Pirate King (Mary Russell and Sherlock Holmes)
September 25th, 2015 by Aldouspi

Rating: 
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NEW YORK TIMES BESTSELLER

In England’s young silent-film industry, the megalomaniacal Randolph Fflytte is king. But rumors of criminal activities swirl around his popular movie studio. At the request of Scotland Yard, Mary Russell travels undercover to the set of Fflytte’s latest cinematic extravaganza, Pirate King. Based on Gilbert and Sullivan’s The Pirates of Penzance, the project will either set the standard for moviemaking for a generation . . . or sink a boatload of careers.

As the company starts rehearsals in Lisbon, the thirteen blond-haired, blue-eyed actresses whom Mary is chaperoning meet the swarm of real buccaneers Fflytte has recruited to provide authenticity. But when the crew embarks for Morocco and the actual filming, Russell senses ominous currents of trouble: a derelict boat, a film crew with many secrets, decks awash with budding romance—and now the pirates are ignoring Fflytte and answering only to their outlaw leader. Where can Sherlock Holmes be? As movie make-believe becomes true terror, Russell and Holmes themselves may experience a final fadeout.

Features Laurie R. King’s short story, Beekeepers for Beginners, previously available only as an eBook!

Product Details

  • Series: Mary Russell and Sherlock Holmes (Book 7)
  • Paperback: 353 pages
  • Publisher: Bantam; Reprint edition (April 17, 2012)
  • Language: English
  • ISBN-10: 9780553386752
  • ISBN-13: 978-0553386752
  • ASIN: 0553386751
  • Product Dimensions: 5.2 x 0.8 x 8.2 inches
  • Shipping Weight: 9.6 ounces

Customer Reviews

Four and a half stars

 on September 5, 2017
By Cello player
I am a huge Russell/Holmes fan, and am rationing myself to one book per year to string out the enjoyment as long as possible. After the cliffhanger non-ending to The Language of Bees, and then the whiplashing leapfrogs from character to character in The God of the Hive, I was starting to get annoyed. These literary devices were gratuitous and ultimately cheapened King's usual rich array of entertaining characters, and the complex layering of her plots and conspiracies. I was hoping that Pirate King would settle back into a more mature rhythm, and mostly that is the case. After the existential threats to the Holmes/Russell family in Hive, it is a challenge to pull back to construct a case that is less personally fraught for the protagonists, and LRK does well at this generally. However, the story is woefully deficient in Holmes - couldn't she have brought him "on board" sooner? Or included some of his perspectives along the way without killing the drama of his eventual entrance? Or allowed more of the R-H interplay that makes these books such a joy? One happy thing is that finally another female character emerges who is neither a villain nor a helpless bore. But the wrap-up seemed fast and perfunctory. One thing I love about most LRK books is their astute pacing of revelations and discoveries, with new dilemmas popping up even as Russell and Holmes figure the situation out. In Pirate King there is very little clarity about anything until the very end, when suddenly everything gets tidied up in ways that weren't necessarily developed as things went along. On the other hand, the mocking of the film industry is priceless, and the subtitles are a scream.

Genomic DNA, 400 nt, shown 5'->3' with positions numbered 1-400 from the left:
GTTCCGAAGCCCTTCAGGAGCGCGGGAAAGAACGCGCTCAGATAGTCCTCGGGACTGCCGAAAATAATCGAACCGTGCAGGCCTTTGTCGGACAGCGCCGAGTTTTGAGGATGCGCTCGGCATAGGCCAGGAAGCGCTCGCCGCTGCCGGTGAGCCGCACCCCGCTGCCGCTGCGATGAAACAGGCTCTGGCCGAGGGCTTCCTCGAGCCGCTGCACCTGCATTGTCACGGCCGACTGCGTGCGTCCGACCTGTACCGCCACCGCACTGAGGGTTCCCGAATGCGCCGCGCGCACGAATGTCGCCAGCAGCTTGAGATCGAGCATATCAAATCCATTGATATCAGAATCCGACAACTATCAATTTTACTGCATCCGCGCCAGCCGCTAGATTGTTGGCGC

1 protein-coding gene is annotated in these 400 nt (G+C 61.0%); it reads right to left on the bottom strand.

Amusing, over-the-top delight -- structure similarly to Hound of the Baskervilles

 on July 30, 2015
By Susan Z. Swan
While this may not be written in the style that some Sherlockians are looking for, I found Pirate King to be so much fun to read. The structure reminds me of The Hound of the Baskervilles. In Hound, Watson was the focus and for much of the tale provided the connection with Holmes via letters, until Holmes showed up in a surprising incident (and, yes, some people complain that Holmes is absent too much in Hound). This is how Pirate King is structured. We get the focus mainly on Mary with the connection with Holmes via a series of letters, and then he shows up in a MOST surprising manner. The connection with early film is interesting (I teach film and was delighted to find the references right on target) and the connection with Gilbert & Sullivan was a hoot. I don't mind Holmes being missing for part of this -- after all, these are Mary's memoirs and she shouldn't have to spend her life in Holmes' pocket. The other characters are very boldly drawn and one of the boldest, Pessoa, is based on a real character. The cover art, which is an adaptation of a Howard Pyle illustration, makes for a nice connection to early film too since early pirate movies, such as Doug Fairbanks The Black Pirate, drew from Pyle's work to create and costume the characters. Thanks, Laurie King, for such a fun treat. I also appreciate the inclusion of the short story Beekeeping for Beginners. Seeing the meeting of Mary and Sherlock from Sherlock's point of view is creative and adds insight to the relationship.

Funny book

 on November 3, 2014
By Margery L. Goldstein
Nobody seems to like this book but me!

Different, Charming, Mostly Russell

 on September 9, 2016
By GAIL S CLEARE
This episode in the Holmes/Russell adventures is about the filming of a silent movie, filled with little touches like boxed exclamations such as those seen in such films. Holmes is a relatively minor character in this one, but his apprentice handles the sleuthing with ease. Love this series!

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